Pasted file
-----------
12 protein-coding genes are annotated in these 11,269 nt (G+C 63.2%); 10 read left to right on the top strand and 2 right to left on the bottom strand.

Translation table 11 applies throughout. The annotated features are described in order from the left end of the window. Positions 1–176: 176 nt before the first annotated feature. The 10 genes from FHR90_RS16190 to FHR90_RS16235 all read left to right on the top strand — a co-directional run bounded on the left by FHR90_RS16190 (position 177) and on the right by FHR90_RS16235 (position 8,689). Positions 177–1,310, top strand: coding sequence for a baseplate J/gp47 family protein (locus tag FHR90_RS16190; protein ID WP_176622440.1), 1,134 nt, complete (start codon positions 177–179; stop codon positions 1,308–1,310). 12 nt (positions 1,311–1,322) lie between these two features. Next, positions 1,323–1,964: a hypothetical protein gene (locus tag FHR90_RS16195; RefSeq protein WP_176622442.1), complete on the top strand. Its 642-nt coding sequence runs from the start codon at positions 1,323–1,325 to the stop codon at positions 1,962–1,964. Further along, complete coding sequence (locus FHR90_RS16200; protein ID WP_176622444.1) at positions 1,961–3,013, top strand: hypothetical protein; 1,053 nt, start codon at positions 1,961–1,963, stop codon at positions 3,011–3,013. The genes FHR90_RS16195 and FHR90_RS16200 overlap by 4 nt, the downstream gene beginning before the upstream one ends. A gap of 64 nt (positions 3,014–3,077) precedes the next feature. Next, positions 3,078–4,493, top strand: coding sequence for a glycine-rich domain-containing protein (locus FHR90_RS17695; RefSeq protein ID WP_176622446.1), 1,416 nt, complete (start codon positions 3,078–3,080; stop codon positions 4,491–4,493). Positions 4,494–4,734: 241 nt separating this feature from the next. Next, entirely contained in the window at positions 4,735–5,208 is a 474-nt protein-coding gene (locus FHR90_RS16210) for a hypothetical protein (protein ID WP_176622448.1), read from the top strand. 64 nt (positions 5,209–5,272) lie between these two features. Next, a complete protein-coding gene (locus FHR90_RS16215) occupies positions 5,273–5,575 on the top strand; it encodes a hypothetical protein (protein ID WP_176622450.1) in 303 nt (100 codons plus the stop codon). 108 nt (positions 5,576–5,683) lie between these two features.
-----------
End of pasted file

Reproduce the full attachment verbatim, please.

12 protein-coding genes are annotated in these 11,269 nt (G+C 63.2%); 10 read left to right on the top strand and 2 right to left on the bottom strand.

Translation table 11 applies throughout. The annotated features are described in order from the left end of the window. Positions 1–176: 176 nt before the first annotated feature. The 10 genes from FHR90_RS16190 to FHR90_RS16235 all read left to right on the top strand — a co-directional run bounded on the left by FHR90_RS16190 (position 177) and on the right by FHR90_RS16235 (position 8,689). Positions 177–1,310, top strand: coding sequence for a baseplate J/gp47 family protein (locus tag FHR90_RS16190; protein ID WP_176622440.1), 1,134 nt, complete (start codon positions 177–179; stop codon positions 1,308–1,310). 12 nt (positions 1,311–1,322) lie between these two features. Next, positions 1,323–1,964: a hypothetical protein gene (locus tag FHR90_RS16195; RefSeq protein WP_176622442.1), complete on the top strand. Its 642-nt coding sequence runs from the start codon at positions 1,323–1,325 to the stop codon at positions 1,962–1,964. Further along, complete coding sequence (locus FHR90_RS16200; protein ID WP_176622444.1) at positions 1,961–3,013, top strand: hypothetical protein; 1,053 nt, start codon at positions 1,961–1,963, stop codon at positions 3,011–3,013. The genes FHR90_RS16195 and FHR90_RS16200 overlap by 4 nt, the downstream gene beginning before the upstream one ends. A gap of 64 nt (positions 3,014–3,077) precedes the next feature. Next, positions 3,078–4,493, top strand: coding sequence for a glycine-rich domain-containing protein (locus FHR90_RS17695; RefSeq protein ID WP_176622446.1), 1,416 nt, complete (start codon positions 3,078–3,080; stop codon positions 4,491–4,493). Positions 4,494–4,734: 241 nt separating this feature from the next. Next, entirely contained in the window at positions 4,735–5,208 is a 474-nt protein-coding gene (locus FHR90_RS16210) for a hypothetical protein (protein ID WP_176622448.1), read from the top strand. 64 nt (positions 5,209–5,272) lie between these two features. Next, a complete protein-coding gene (locus FHR90_RS16215) occupies positions 5,273–5,575 on the top strand; it encodes a hypothetical protein (protein ID WP_176622450.1) in 303 nt (100 codons plus the stop codon). 108 nt (positions 5,576–5,683) lie between these two features.